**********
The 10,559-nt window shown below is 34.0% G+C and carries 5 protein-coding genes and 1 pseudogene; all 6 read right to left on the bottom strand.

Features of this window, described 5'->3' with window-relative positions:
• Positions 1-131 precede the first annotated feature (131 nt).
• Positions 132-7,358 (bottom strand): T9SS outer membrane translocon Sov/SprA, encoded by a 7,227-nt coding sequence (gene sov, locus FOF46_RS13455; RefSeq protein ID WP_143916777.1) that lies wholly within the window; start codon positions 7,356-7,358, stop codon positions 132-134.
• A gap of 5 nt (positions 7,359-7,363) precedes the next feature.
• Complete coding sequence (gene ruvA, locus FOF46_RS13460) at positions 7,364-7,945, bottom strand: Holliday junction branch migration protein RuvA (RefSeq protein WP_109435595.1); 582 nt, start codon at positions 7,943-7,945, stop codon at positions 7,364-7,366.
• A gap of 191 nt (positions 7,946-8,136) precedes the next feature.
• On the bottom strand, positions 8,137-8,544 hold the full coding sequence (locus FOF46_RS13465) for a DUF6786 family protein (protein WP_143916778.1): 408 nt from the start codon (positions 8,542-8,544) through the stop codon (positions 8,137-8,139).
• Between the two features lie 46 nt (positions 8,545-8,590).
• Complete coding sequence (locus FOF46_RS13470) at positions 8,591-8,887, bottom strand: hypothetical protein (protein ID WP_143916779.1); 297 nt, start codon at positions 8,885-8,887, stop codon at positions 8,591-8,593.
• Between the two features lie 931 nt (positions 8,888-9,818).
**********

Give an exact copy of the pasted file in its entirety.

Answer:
The 10,559-nt window shown below is 34.0% G+C and carries 5 protein-coding genes and 1 pseudogene; all 6 read right to left on the bottom strand.

Features of this window, described 5'->3' with window-relative positions:
• Positions 1-131 precede the first annotated feature (131 nt).
• Positions 132-7,358 (bottom strand): T9SS outer membrane translocon Sov/SprA, encoded by a 7,227-nt coding sequence (gene sov, locus FOF46_RS13455; RefSeq protein ID WP_143916777.1) that lies wholly within the window; start codon positions 7,356-7,358, stop codon positions 132-134.
• A gap of 5 nt (positions 7,359-7,363) precedes the next feature.
• Complete coding sequence (gene ruvA, locus FOF46_RS13460) at positions 7,364-7,945, bottom strand: Holliday junction branch migration protein RuvA (RefSeq protein WP_109435595.1); 582 nt, start codon at positions 7,943-7,945, stop codon at positions 7,364-7,366.
• A gap of 191 nt (positions 7,946-8,136) precedes the next feature.
• On the bottom strand, positions 8,137-8,544 hold the full coding sequence (locus FOF46_RS13465) for a DUF6786 family protein (protein WP_143916778.1): 408 nt from the start codon (positions 8,542-8,544) through the stop codon (positions 8,137-8,139).
• Between the two features lie 46 nt (positions 8,545-8,590).
• Complete coding sequence (locus FOF46_RS13470) at positions 8,591-8,887, bottom strand: hypothetical protein (protein ID WP_143916779.1); 297 nt, start codon at positions 8,885-8,887, stop codon at positions 8,591-8,593.
• Between the two features lie 931 nt (positions 8,888-9,818).